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Ch 21: MTEL Physics: Radioactive Decay & Nuclear Reactions

About This Chapter

Use our lessons and quizzes to help you understand nuclear reactions and radioactive decay. The information in this chapter can help you prepare for the MTEL Physics exam.

MTEL Physics: Radioactive Decay & Nuclear Reactions - Chapter Summary

Let the lessons in this chapter help you review information on balancing nuclear equations, calculating radioactive decay and applying nuclear chemistry as you prepare for the MTEL Physics exam. These videos will aid you in answering these types of questions on test day:

  • Defining elements, atomic number and mass number
  • Describing types of radioactive decay and their impact on the atom's nucleus
  • Interpreting decay graphs
  • Applying nuclear chemistry through fusion, fission, carbon dating, tracers and imaging
  • Examining mass-energy conversion, mass defect and nuclear binding energy

These lessons are led by instructors who are experts in the field and trained in helping you prepare for the certification exam. Because of the lessons' bright animation and engaging narration, you'll enjoy reviewing these concepts involving radioactive decay and nuclear reactions.

MTEL Physics: Radioactive Decay & Nuclear Reactions Chapter Objectives

Anyone who wants to obtain a certification to teach physics in Massachusetts must pass the MTEL Physics test. Topics covered in the chapter on radioactive decay and nuclear reactions are found in the test's subarea on modern physics. This subarea makes up 11% of the test's score.

The MTEL Physics exam consists of 100 multiple-choice questions and two written responses. You can practice answering multiple-choice questions on the quizzes that accompany each of our lessons. These quizzes also allow you to gauge your knowledge and see where you need further review.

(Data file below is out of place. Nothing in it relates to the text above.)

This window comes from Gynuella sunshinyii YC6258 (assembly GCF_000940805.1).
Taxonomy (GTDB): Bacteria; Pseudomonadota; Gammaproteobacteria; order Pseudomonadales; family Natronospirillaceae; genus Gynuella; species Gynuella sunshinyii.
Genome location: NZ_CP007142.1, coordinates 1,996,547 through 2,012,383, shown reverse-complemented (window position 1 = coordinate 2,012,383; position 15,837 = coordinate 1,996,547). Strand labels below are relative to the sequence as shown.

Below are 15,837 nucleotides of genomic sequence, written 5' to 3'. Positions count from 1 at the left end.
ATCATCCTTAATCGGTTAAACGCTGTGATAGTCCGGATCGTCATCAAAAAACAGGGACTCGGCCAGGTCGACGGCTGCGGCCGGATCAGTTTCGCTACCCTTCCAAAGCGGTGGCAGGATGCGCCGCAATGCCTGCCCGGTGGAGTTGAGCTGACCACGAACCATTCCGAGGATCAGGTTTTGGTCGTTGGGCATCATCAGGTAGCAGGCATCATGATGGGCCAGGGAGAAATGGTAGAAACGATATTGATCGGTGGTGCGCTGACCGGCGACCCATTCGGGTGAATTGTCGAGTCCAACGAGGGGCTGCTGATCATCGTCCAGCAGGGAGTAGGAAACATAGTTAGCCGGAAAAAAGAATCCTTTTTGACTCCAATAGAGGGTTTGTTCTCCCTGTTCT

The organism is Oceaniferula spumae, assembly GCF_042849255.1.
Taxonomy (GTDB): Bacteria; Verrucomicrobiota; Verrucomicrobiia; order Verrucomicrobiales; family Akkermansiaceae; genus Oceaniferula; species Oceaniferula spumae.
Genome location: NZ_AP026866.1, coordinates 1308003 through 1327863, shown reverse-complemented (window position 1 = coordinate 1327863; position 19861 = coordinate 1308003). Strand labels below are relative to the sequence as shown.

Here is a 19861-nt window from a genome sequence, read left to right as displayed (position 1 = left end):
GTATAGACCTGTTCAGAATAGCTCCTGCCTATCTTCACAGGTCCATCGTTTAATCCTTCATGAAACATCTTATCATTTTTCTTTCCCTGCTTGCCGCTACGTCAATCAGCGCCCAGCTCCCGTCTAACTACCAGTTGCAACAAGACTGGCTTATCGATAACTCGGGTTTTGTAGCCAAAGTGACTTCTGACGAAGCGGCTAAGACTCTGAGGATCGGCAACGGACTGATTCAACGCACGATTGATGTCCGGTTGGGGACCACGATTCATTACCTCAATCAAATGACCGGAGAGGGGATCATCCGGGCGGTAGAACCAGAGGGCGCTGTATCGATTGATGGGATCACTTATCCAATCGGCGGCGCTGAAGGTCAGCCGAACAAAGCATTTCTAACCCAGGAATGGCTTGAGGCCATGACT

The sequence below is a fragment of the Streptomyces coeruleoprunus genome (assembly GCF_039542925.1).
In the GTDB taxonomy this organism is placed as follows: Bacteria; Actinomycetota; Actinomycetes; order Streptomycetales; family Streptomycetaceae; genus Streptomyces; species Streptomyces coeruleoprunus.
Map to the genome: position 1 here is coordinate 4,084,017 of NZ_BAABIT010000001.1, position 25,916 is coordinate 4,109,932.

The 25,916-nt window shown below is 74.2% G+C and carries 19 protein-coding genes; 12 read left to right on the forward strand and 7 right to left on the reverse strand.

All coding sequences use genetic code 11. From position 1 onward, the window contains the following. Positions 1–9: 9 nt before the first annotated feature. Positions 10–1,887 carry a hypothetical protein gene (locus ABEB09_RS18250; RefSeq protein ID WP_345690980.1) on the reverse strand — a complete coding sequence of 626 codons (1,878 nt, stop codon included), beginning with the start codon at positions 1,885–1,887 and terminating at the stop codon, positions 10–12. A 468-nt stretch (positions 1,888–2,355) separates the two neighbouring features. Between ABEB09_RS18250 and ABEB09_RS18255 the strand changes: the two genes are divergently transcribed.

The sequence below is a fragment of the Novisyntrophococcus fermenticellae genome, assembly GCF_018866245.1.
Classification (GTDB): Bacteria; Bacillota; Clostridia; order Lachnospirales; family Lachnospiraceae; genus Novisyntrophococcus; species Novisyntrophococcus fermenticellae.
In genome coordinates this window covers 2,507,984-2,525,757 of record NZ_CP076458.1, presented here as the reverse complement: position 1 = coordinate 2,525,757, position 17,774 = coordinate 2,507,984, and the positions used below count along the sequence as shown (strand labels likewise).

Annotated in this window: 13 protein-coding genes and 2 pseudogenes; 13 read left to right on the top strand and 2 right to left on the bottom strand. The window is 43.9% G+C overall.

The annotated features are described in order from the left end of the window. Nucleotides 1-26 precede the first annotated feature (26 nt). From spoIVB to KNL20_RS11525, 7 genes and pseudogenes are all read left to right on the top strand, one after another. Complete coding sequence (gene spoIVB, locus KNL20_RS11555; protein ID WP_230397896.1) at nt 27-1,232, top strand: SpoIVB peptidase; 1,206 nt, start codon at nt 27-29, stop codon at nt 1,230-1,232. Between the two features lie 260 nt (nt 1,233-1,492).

7 Lessons in Chapter 21: MTEL Physics: Radioactive Decay & Nuclear Reactions
What Are Elements?

1. What Are Elements?

Look around you. What do you see? Elements are everywhere. They are the building blocks of all matter on Earth. In this lesson, we will discuss what an element is, how elements are written as symbols, and how elements are the building blocks of all matter.

Atomic Number and Mass Number

2. Atomic Number and Mass Number

Atoms are the basic building blocks of everything around you. In order to really understand how atoms combine to form molecules, it's necessary to be familiar with their structure. In this lesson, we'll dissect atoms so we can see just what really goes into those little building blocks of matter.

Types of Radioactive Decay and Their Effect on the Nucleus

3. Types of Radioactive Decay and Their Effect on the Nucleus

What is meant by the term 'radioactive'? In this lesson we will break down the three main types of nuclear decay particles and discuss their composition, their effect on the nucleus, and their applications.

Balancing Nuclear Equations & Predicting the Product of a Nuclear Reaction

4. Balancing Nuclear Equations & Predicting the Product of a Nuclear Reaction

When a radioactive particle gives off radiation, what happens to the particle? This lesson will explain the three major types of radiation and what effect they have on the decaying atom.

Half-life: Calculating Radioactive Decay and Interpreting Decay Graphs

5. Half-life: Calculating Radioactive Decay and Interpreting Decay Graphs

What causes a radioactive particle to decay? We'll never really know, but our best guess lies in probability. In this lesson, we are going to focus on the half-life, a way of measuring the probability that a particle will react.

Fusion, Fission, Carbon Dating, Tracers & Imaging: Applications of Nuclear Chemistry

6. Fusion, Fission, Carbon Dating, Tracers & Imaging: Applications of Nuclear Chemistry

What can the sun do that we can't? How do carbon atoms 'date'? Are radioactive isotopes helpful in the medical field? The answers to these questions can be found in this lesson on the applications of nuclear chemistry.

Mass-Energy Conversion, Mass Defect and Nuclear Binding Energy

7. Mass-Energy Conversion, Mass Defect and Nuclear Binding Energy

When you hear the term 'nuclear power,' what comes to mind? Do you know where that energy and power is coming from? In this lesson, we are going to zoom in on the nucleus of a helium atom to explain how something as small as a nucleus can produce an extremely large amount of energy.

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